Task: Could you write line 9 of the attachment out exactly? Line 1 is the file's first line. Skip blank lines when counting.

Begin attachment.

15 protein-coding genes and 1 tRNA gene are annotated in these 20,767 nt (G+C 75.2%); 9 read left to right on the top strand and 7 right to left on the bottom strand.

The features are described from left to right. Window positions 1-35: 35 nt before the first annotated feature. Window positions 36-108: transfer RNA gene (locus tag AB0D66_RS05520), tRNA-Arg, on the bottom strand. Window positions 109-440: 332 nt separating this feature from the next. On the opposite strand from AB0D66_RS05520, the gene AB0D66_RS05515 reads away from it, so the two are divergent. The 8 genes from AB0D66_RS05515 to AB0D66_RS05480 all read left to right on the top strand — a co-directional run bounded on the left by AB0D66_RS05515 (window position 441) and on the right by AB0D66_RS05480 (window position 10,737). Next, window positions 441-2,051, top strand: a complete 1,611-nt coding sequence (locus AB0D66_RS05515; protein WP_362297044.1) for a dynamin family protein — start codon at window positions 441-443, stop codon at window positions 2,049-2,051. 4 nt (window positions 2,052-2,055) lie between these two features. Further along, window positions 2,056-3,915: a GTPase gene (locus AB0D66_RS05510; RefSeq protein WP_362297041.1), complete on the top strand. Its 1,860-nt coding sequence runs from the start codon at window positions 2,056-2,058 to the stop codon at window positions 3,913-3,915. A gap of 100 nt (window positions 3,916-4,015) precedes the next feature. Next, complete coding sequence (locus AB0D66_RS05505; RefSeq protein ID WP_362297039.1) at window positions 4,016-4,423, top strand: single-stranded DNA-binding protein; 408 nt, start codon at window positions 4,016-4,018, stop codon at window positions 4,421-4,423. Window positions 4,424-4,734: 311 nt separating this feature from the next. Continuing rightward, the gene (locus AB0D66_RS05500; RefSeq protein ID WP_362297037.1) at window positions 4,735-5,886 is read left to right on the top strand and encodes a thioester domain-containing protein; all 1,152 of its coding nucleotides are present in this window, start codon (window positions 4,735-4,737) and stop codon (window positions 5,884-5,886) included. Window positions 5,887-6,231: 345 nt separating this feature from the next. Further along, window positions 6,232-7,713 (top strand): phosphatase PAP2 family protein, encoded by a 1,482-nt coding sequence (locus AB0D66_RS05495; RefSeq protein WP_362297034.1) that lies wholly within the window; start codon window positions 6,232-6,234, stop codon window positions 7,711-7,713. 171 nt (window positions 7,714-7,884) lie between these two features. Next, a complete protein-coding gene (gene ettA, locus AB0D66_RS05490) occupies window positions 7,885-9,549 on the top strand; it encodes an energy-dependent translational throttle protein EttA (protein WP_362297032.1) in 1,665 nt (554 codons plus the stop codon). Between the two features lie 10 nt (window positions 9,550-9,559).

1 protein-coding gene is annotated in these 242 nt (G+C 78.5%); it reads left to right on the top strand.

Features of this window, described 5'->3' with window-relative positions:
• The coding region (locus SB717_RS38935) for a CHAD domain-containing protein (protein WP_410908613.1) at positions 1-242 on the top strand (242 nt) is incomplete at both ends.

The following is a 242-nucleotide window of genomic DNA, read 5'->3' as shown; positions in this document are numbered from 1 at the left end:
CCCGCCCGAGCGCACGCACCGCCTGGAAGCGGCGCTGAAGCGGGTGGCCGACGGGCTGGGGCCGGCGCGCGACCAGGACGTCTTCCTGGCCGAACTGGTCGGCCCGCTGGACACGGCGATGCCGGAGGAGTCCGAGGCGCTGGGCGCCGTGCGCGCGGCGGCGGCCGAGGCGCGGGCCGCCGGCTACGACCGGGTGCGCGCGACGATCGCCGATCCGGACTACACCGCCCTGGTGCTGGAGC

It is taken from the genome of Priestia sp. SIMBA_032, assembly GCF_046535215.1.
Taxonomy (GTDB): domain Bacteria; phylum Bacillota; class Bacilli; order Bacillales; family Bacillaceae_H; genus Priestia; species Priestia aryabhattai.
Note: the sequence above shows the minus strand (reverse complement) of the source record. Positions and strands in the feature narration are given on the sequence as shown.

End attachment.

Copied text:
Taxonomy (GTDB): domain Bacteria; phylum Bacillota; class Bacilli; order Bacillales; family Bacillaceae_H; genus Priestia; species Priestia aryabhattai.